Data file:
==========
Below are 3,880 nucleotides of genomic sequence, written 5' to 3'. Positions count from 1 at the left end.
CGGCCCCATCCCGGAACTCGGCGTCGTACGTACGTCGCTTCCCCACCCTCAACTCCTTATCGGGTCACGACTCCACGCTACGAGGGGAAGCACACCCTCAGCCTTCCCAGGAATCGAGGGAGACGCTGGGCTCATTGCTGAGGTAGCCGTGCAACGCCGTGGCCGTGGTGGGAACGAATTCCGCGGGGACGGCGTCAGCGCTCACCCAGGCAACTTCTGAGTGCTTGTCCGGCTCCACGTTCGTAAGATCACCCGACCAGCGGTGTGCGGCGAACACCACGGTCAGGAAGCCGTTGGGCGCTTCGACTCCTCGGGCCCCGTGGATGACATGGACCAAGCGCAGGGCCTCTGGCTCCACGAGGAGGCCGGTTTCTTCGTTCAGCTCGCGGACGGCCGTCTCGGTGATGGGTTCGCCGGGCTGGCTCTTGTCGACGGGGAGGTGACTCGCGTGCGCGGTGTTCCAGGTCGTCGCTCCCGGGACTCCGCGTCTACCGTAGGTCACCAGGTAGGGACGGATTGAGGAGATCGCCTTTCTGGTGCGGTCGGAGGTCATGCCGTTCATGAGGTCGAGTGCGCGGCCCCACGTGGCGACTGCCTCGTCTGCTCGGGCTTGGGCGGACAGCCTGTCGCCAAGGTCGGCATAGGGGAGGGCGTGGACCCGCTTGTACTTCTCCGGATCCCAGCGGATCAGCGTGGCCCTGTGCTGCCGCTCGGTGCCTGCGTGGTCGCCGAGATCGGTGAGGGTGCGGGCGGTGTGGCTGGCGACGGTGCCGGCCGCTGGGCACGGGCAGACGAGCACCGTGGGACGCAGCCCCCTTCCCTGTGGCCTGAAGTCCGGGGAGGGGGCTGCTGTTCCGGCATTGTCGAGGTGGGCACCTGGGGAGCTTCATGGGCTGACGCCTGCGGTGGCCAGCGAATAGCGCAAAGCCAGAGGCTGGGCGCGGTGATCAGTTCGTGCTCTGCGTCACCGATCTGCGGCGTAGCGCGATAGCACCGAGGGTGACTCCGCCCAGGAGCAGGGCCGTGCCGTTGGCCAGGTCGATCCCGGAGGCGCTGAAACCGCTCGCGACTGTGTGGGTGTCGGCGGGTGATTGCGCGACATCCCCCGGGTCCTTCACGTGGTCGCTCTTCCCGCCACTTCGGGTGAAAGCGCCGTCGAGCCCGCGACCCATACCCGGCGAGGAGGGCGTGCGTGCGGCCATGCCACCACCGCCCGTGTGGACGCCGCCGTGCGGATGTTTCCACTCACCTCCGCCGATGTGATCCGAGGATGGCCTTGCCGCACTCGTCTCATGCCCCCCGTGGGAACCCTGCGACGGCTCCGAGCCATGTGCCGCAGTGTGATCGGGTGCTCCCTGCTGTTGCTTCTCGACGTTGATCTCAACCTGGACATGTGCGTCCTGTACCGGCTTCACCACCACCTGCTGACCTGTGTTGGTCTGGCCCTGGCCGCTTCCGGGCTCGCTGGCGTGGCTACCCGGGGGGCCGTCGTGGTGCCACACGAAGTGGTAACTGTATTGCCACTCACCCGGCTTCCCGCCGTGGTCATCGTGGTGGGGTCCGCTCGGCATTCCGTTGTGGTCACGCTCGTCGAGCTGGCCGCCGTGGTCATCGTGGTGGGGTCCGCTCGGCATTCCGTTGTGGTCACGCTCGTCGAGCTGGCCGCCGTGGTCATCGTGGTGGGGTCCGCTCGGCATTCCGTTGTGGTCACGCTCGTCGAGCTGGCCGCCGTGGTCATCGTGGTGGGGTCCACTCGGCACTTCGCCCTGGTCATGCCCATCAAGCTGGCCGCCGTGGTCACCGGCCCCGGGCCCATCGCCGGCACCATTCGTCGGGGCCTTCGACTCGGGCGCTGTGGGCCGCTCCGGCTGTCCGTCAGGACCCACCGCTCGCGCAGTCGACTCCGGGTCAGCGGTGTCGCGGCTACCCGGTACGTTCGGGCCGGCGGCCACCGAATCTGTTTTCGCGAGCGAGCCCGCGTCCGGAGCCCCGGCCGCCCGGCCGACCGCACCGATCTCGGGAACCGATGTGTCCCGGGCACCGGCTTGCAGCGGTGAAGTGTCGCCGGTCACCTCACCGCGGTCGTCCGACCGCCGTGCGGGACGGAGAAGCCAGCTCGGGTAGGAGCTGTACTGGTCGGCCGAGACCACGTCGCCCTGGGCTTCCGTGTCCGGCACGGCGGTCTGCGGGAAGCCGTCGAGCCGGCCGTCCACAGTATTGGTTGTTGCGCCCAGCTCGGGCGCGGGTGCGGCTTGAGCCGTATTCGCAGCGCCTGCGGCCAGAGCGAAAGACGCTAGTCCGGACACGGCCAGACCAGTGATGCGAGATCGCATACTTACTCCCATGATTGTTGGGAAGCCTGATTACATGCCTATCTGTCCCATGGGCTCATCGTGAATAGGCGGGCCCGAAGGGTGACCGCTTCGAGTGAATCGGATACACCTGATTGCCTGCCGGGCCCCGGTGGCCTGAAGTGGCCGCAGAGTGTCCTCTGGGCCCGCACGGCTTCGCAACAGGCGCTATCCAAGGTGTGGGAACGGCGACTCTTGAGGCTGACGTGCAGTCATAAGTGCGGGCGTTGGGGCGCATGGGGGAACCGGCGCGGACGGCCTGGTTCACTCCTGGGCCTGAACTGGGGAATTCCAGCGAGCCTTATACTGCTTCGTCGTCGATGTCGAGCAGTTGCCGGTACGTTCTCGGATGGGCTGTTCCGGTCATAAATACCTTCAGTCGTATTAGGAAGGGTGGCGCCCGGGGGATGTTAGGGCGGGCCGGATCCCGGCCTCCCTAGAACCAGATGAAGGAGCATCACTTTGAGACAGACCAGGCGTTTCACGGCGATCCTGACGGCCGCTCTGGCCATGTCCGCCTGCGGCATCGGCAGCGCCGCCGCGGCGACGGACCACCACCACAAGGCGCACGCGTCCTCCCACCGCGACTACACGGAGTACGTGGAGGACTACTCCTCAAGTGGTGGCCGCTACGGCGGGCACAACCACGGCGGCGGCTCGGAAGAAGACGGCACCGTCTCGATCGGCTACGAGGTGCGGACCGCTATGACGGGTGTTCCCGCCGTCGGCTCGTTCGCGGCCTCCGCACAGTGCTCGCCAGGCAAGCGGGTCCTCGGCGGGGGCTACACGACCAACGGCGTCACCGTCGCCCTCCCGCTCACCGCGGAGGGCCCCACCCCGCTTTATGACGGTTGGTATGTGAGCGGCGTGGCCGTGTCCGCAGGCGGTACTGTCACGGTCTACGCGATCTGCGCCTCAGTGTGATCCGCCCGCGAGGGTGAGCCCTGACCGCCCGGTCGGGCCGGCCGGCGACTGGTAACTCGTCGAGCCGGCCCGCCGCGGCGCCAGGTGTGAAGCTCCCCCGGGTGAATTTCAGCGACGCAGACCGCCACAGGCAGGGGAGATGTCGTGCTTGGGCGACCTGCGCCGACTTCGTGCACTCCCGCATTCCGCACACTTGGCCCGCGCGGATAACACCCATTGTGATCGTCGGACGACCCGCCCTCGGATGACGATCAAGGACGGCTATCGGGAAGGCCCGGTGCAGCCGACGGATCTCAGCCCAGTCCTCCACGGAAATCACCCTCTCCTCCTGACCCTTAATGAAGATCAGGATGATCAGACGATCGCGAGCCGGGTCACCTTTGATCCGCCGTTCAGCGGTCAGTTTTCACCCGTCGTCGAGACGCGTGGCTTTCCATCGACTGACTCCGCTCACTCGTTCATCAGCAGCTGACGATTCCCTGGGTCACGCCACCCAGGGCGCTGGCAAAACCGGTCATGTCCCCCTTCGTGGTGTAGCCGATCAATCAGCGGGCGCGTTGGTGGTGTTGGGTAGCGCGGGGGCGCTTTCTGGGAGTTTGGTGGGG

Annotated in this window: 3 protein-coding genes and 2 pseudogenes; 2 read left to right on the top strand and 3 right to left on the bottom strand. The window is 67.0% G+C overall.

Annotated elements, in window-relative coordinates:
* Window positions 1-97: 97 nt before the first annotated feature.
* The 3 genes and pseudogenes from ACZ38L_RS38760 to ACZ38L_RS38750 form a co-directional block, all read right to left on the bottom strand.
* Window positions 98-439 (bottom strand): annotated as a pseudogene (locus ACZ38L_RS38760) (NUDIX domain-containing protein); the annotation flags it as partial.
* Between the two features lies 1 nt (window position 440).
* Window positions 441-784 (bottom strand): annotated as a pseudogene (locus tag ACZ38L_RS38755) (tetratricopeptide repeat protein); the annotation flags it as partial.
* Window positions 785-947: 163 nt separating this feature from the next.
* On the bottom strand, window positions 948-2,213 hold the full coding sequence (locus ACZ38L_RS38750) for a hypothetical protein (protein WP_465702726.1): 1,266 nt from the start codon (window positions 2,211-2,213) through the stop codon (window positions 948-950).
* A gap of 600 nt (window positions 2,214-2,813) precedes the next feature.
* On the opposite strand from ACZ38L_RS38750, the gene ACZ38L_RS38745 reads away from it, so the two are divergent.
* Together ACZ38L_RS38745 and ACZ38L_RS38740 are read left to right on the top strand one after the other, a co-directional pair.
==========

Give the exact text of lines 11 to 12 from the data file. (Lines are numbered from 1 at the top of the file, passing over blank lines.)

* On the bottom strand, window positions 948-2,213 hold the full coding sequence (locus ACZ38L_RS38750) for a hypothetical protein (protein WP_465702726.1): 1,266 nt from the start codon (window positions 2,211-2,213) through the stop codon (window positions 948-950).
* A gap of 600 nt (window positions 2,214-2,813) precedes the next feature.